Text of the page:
You think you understand how the Patriot Act allows the government to spy on its citizens. Sen. Ron Wyden says it’s worse than you know. Congress is set to reauthorize three controversial provisions of the surveillance law as early as Thursday. Wyden (D-Oregon) says that powers they grant the government on their face, the government applies a far broader legal interpretation — an interpretation that the government has conveniently classified, so it cannot be publicly assessed or challenged. But one prominent Patriot-watcher asserts that the secret interpretation empowers the government to deploy ”dragnets” for massive amounts of information on private citizens; the government portrays its data-collection efforts much differently. “We’re getting to a gap between what the public thinks the law says and what the American government secretly thinks the law says,” Wyden told Danger Room in an interview in his Senate office.From Reason Hit and Run:
Last week the U.S. Supreme Court said the "exigent circumstances" that exist when someone might be flushing drugs down a toilet allow police to enter a home without a warrant, even if their own actions create those circumstances.From The Washington Times:
As the lone dissenting justice, Ruth Bader Ginsburg, noted, this decision "arms the police with a way routinely to dishonor the Fourth Amendment's warrant requirement in drug cases." Instead of "presenting their evidence to a neutral magistrate," they can retroactively validate their decision to break into someone's home by claiming they smelled something funny and heard something suspicious.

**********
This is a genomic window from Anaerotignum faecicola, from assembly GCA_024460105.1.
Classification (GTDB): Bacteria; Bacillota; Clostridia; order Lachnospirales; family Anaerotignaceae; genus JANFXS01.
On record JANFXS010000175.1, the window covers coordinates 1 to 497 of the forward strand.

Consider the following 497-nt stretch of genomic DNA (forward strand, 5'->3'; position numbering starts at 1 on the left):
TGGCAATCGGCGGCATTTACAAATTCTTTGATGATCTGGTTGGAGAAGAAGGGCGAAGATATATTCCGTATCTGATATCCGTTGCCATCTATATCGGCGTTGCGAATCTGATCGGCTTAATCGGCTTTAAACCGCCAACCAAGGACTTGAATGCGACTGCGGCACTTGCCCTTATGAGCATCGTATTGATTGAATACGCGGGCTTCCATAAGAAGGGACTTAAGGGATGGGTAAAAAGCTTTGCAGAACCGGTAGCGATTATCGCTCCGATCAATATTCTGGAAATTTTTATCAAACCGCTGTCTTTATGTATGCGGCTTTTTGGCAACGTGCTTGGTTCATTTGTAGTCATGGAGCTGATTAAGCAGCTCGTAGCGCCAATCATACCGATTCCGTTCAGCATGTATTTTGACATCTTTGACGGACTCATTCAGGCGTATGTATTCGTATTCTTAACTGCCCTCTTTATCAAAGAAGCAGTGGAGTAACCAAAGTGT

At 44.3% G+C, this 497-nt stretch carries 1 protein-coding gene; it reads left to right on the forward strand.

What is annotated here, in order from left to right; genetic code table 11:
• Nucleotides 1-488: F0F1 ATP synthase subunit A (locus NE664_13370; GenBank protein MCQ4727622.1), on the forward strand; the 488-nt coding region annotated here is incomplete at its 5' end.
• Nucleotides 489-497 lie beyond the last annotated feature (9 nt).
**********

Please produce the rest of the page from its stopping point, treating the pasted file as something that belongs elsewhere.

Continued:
While the U.S. Supreme Court said police may force their way into a home to prevent the destruction of evidence, the Indiana Supreme Court, in a less noticed decision issued the week before, said police may force their way into a home for any reason or no reason at all. Although the victim of an illegal search can challenge it in court after the fact, three of the five justices agreed, "there is no right to reasonably resist unlawful entry by police officers." They thereby nullified a principle of common law that is centuries old, arguably dating back to the Magna Carta.
What most Americans don’t realize is that if the government wants to read your emails, look at your pictures or gain access to any data that you have stored online for more than 180 days on sites including Yahoo! Google Docs and online backup sites, it can do so without a search warrant. Data saved online is not protected by the Fourth Amendment in the same way that information is protected if it is stored on a home computer, CD or detachable hard drive.From the Constitution:
The right of the people to be secure in their persons, houses, papers, and effects, against unreasonable searches and seizures, shall not be violated, and no Warrants shall issue, but upon probable cause, supported by Oath or affirmation, and particularly describing the place to be searched, and the persons or things to be seized.